Outcome-based education: why?

Implementing outcome-based education in our society is challenging as resources are scarce and novelty is frowned upon

Muhammad Ali Falak February 02, 2023
The writer is a Fulbright PhD candidate at Texas A&M University and a graduate of the University of Tokyo

If you talk to any fresh graduate, they will tell how unprepared they feel while entering the job market despite having sterling grades. Employers too lament about graduates’ lack of critical thinking, poor communication abilities and weak interpersonal skills. An overhaul is needed, which might come in the form of outcome-based education (OBE).

Since Pakistan became a provisional signatory to the Washington Accord in 2017, it is striving to shift content-based education to OBE in institutes of higher education across the country. However, this transition comes with a huge challenge of implementation in our society where resources are scarce and novelty is frowned upon.

OBE is a student-centric teaching and learning methodology in which course delivery and assessments are to achieve certain objectives. It focuses on continuously monitoring students’ performance using direct and indirect assessments. This means that at the end of the programme, every individual student will be able to assess themselves based on attributes they are expected to develop during the program.

In a traditional class, the instructor will focus more on what to teach. Contrarily, in the OBE system, the same instructor will be more concerned about what the students learn and will give several tasks to assess them. In this way, at the end of the course, success depends on how much the students have learnt rather how much content the professor has taught — hence the term “student-centric”.

The history of this goes back in the 90s. In 1989, the six signatory organizations — which included Australia, Canada, Ireland, New Zealand, the UK and the US — observed that the pre-requisites for granting accreditation to university level programmes were substantially equivalent. They agreed to grant the same rights and privileges to graduates of programmes accredited by other signatories as they do to their own accredited programmes.

Pakistan among Bangladesh, China, India, Philippines, Sri Lanka holds provisional status. To be a full signatory of the program Pakistan needs to revamp its varsity education system and align with the OBE system.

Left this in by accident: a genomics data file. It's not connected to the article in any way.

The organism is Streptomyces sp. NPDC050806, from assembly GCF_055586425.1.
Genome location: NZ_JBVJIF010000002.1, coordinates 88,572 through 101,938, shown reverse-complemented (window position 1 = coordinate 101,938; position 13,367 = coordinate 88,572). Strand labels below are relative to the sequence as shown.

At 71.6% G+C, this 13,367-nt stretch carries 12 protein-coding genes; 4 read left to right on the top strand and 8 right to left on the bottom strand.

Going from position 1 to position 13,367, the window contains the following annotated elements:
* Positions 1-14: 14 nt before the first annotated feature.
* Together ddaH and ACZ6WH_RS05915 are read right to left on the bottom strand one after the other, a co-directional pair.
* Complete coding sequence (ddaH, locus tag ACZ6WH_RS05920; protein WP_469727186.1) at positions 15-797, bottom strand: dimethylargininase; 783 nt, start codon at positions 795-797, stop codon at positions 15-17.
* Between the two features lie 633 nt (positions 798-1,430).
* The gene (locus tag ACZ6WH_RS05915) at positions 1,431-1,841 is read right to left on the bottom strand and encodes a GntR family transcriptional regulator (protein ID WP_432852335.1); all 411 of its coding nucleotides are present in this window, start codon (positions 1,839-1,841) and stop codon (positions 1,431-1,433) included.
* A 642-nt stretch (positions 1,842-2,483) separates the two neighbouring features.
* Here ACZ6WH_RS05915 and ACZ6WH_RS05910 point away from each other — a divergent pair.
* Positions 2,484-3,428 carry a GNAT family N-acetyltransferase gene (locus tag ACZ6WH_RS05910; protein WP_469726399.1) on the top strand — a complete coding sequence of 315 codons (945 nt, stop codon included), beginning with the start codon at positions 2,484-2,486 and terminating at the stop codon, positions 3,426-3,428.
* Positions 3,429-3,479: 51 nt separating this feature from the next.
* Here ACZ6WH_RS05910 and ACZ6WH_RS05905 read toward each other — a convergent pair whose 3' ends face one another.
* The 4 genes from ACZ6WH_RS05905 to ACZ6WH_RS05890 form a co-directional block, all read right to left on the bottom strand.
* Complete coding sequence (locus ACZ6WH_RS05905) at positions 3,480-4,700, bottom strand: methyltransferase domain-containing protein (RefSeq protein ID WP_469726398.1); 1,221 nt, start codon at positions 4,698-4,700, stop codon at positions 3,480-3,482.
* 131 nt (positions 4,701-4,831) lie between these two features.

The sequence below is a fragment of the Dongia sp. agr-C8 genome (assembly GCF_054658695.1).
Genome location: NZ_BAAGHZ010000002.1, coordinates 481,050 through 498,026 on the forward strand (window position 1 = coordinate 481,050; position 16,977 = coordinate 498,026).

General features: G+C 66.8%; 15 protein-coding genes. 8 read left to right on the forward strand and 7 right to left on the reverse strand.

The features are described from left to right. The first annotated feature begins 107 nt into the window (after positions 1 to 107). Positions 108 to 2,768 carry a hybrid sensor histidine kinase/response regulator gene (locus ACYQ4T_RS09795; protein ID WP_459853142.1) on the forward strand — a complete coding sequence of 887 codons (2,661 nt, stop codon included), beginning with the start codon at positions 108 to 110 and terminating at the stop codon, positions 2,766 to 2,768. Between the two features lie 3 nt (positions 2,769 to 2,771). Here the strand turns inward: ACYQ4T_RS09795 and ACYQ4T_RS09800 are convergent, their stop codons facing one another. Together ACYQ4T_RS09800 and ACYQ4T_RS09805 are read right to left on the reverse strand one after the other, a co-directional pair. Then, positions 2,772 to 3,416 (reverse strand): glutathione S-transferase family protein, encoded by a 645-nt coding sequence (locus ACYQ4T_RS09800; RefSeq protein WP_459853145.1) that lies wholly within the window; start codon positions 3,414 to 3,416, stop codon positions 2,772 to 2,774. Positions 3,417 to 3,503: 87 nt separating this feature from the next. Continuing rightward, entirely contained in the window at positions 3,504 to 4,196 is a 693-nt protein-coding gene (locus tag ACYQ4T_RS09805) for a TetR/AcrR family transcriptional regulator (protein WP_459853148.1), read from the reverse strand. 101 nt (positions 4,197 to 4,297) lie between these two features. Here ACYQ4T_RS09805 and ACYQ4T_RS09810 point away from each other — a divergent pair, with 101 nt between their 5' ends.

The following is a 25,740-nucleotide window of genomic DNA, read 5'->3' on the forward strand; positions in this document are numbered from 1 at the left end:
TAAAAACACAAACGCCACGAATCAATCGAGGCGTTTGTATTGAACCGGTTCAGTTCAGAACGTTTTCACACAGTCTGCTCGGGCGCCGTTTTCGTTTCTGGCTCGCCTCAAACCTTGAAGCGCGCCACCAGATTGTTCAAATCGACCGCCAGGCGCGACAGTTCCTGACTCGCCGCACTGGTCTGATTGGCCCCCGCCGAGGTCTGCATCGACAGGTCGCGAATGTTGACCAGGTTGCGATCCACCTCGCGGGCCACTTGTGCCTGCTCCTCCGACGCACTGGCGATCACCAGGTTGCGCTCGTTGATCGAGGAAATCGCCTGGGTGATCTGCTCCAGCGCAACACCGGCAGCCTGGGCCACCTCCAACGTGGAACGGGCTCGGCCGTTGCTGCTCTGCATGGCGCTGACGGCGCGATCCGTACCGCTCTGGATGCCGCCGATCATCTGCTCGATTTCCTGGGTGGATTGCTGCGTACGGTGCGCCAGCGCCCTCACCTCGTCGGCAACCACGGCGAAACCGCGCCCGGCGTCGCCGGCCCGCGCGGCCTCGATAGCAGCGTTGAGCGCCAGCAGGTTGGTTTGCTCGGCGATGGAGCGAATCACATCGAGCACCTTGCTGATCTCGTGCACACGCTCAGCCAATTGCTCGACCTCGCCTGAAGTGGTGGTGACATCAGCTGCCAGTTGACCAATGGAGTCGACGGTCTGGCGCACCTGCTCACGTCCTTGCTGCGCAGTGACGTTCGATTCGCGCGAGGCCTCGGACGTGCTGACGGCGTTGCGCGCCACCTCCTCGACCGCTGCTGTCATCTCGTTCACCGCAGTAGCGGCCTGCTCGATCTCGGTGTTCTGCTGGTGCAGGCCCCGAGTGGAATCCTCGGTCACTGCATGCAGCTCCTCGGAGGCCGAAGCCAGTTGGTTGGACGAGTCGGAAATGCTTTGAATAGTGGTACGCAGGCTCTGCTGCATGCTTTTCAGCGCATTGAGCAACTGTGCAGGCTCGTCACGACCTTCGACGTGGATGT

In 2013, N. Rajaee, a faculty member in a Malaysian university, elaborated on the deficiencies of traditional content-based education that was prevalent in most universities of the country. He mentioned that the system was rigidly structured with no stakeholder participation in the decision-making process and laid emphasis only on academic education while neglecting skills. To him, the curriculum was inflexible and prescriptive. Rote learning was a must and collaboration was extinct. Competition was cut throat. Most importantly, the traditional system was based on comparing one’s performance to his classmates.

If you are older than three decades you must remember your result day, where parents think 92% marks is not as impressive as a 95%. OBE aims to change this mindset as it prepares a student for problem solving, enhances creativity, polishes their communication skills, and is student-centric with a lot of student-teacher interactions. The ultimate aim of OBE is to equip undergraduates with the attributes they need to help transition over to their professional career.

Effective implementation of OBE gives opportunities for new ideas in order to develop an education model that improves learning outcomes. However, for OBE to be successfully adopted by a tertiary education institution, academic staff members and students must understand the objectives of learning and their roles within the system.

Education in tertiary institutions should not be a linear unilateral model but instead an active and engaging process. In OBE, the end of the curricula does not signal the end of the learning process for the students but a continuum of lifelong learning. For this system to perform and grow, it demands strong willingness and generous incentives for the drivers of this concept i.e. the faculty of higher education institutions.

Published in The Express Tribune, February 2nd, 2023.

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